Now, why is it that so many of us have poor postural habits?

On one hand, it certainly has to do with the modern day tendency to spend large amounts of time sitting (often in horrible positions), slouching forward, while we are working, writing, eating or watching TV – starting from a very young age, which results in the observation of horrendous muscular imbalances and movement deficits in many children already at primary school level.
Another big factor is stress, since the stress response activates a series of physical mechanisms that can contribute largely to poor posture if they are turned on constantly.

Sedentary Lifestyle – 1958

The problem with poor posture is not only that it looks really bad in the mirror and to other people, but also that it can lead to a host of serious health complaints and affect our bodies and minds in a variety of negative ways.

First of all, as mentioned above, some muscles will get hyperactive and tight whereas others will get chronically weak and long.

Undue stress is put on the spine and other joints when the surrounding muscles get out of balance and when pain sets in, the body tries to find ways to ease it, which can lead to even worse posture. Not only will there be increased strain on certain joints, but the imbalances also make for a decreased range of motion (=inferior movement) and an increased occurrence of painful trigger points and tightness in the body.

Look at this informative video of Chicago chiropractor and movement specialist Dr. Evan Osar on posture and sitting:

In short: bad posture is bad news!

Bad posture = bad news for the body

But, there are also a lot of myths about posture, have a look at some of them in this link to an article of the Huffington Post:

And here another document listing 10 popular myths about posture.

Now, there are several things we can do to do our bodies good and start improving our posture. Generally, this can be summarized into at least four points:

  • Postural awareness and training
  • Stretching of the tight muscles
  • Strengthening of the weak muscles
  • Soft-tissue work to release trigger points and restore normal health/functioning (this can be professional massage treatment or self-massage with tools like foam rollers)

At this point, it is worth mentioning that also around the topic of posture and postural correction there are a lot of different opinions and approaches – as with many topics related to health and well-being. However, the information provided here seem sensible and widely recognized.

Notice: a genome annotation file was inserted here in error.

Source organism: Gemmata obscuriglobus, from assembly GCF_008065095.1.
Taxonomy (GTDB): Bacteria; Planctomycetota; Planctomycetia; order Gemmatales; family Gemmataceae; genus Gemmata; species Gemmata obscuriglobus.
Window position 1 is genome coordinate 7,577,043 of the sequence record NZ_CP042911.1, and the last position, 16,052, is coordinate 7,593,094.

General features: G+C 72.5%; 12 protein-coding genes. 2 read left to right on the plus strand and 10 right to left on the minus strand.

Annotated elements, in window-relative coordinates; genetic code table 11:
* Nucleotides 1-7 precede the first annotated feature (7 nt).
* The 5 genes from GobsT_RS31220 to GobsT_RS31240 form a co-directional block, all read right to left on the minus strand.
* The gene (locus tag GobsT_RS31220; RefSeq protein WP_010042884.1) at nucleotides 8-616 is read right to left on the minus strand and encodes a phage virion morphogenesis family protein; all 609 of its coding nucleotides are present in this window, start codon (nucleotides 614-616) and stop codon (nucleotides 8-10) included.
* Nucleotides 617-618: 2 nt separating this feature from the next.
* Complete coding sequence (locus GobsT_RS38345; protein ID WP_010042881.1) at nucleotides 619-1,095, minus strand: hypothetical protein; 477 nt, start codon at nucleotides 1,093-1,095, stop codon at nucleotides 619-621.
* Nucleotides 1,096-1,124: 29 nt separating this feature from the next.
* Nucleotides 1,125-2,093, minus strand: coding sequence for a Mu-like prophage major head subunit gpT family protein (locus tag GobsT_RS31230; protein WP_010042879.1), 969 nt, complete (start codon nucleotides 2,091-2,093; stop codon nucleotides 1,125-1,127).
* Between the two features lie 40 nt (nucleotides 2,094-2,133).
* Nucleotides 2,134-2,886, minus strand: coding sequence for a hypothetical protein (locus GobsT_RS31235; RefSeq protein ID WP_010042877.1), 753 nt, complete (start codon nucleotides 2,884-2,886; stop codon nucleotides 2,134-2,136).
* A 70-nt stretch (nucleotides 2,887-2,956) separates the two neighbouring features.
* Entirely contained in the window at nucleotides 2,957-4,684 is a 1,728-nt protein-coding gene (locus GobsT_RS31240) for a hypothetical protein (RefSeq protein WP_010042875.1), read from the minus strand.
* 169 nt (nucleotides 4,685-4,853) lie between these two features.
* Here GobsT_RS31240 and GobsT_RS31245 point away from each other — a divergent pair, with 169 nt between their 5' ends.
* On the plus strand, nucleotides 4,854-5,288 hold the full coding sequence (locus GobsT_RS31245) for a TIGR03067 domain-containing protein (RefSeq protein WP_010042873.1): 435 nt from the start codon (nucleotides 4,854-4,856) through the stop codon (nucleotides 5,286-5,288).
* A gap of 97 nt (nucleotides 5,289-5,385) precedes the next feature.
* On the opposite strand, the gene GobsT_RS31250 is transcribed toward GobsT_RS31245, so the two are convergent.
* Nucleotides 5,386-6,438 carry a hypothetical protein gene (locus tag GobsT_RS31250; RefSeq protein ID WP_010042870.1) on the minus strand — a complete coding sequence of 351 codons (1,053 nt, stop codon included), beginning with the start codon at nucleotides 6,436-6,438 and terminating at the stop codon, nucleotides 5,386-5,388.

First of all, we need to become aware of our postural habits throughout the day and also become conscious of where our problems lie.

Here is a great informative blog post by performance coach Keats Snideman from Arizona, USA, on posture and postural assessment (I can also only recommend his “The other 23-hours-series on his blog which includes posts about various related topics like stress, sleep, posture, microbreaks, rest positions, massage and stretching).

After initially becoming aware of our problems and reminding ourselves throughout the day, we need to then relearn how to move in a more functional and healthy way and there are many different methods to do this, some focus more on relearning certain movement patterns and strengthening weak muscles through specific exercises, others more on awareness and proper alignment during exercises and everyday activities (like Feldenkrais and Alexander Technique).

To help balance out our muscular imbalances, most trainers recommend some sort of a corrective exercise program that helps strengthening weak and stretching out tight muscles.

Maybe most importantly, we have to start adopting better posture during all of our activities during the day, which can be assisted by a corrective exercise program that helps weak muscles to become stronger and tight muscles to become suppler. If we happen to sit a lot in our jobs or studies, we need to find a good, ergonomic way to sit on our computers or desks, as well as adopting the habit of taking frequent breaks from sitting, possibly including some short exercises that can reverse the bad effects of our prolonged periods of sitting.

Have a look at this video, explaining how to have better posture when sitting and working at the computer in an illustrative way:

On the same note, I’ll share an infographic by I found that contains 7 steps to better posture while working. Have a look (click on it for bigger size)!

Infographic by

To provide some further good video and reading material to delve deeper into the topic, I will conclude this blog post by providing several links to videos, pictures and websites that focus on this topic.

First of all, I’d like to recommend two youtube channels that provide a lot of videos on correcting posture.

One channel is by Indiana (USA) based chiropractor Steve Hoffman who provides a lot of videos on improving posture and movement as well as other information like nutrition and wellness. One of his videos was already embedded above.

Here one more detailed introductory video on the crossed posture syndrome by Dr. Steve Hoffman.

And, another very good and informative youtube channel almost exclusively dedicated to posture related topic is the “posturevideos” channel by US chiropractor Dr. Paula Moore.

Look here at the great introductory video series “7 Biggest Posture Mistakes”:

Furthermore, I found another good infographic on the topic that I’m sharing below. Have a look at it and learn more interesting facts related to the topic of posture.

Infographic by Greatist and Voltier Digital

OK, I hope this served as a helpful introduction to the topic and as a motivation for all of us to become conscious of and start to improve our posture. Please share this information and if you discovered that your posture is less than optimal while reading this post, don’t despair (it’s the case for most of us) and don’t be too hard on yourself (look at the effects of feeling bad about oneself in the comic below :-)), but start to be active NOW and soon enjoy the benefits!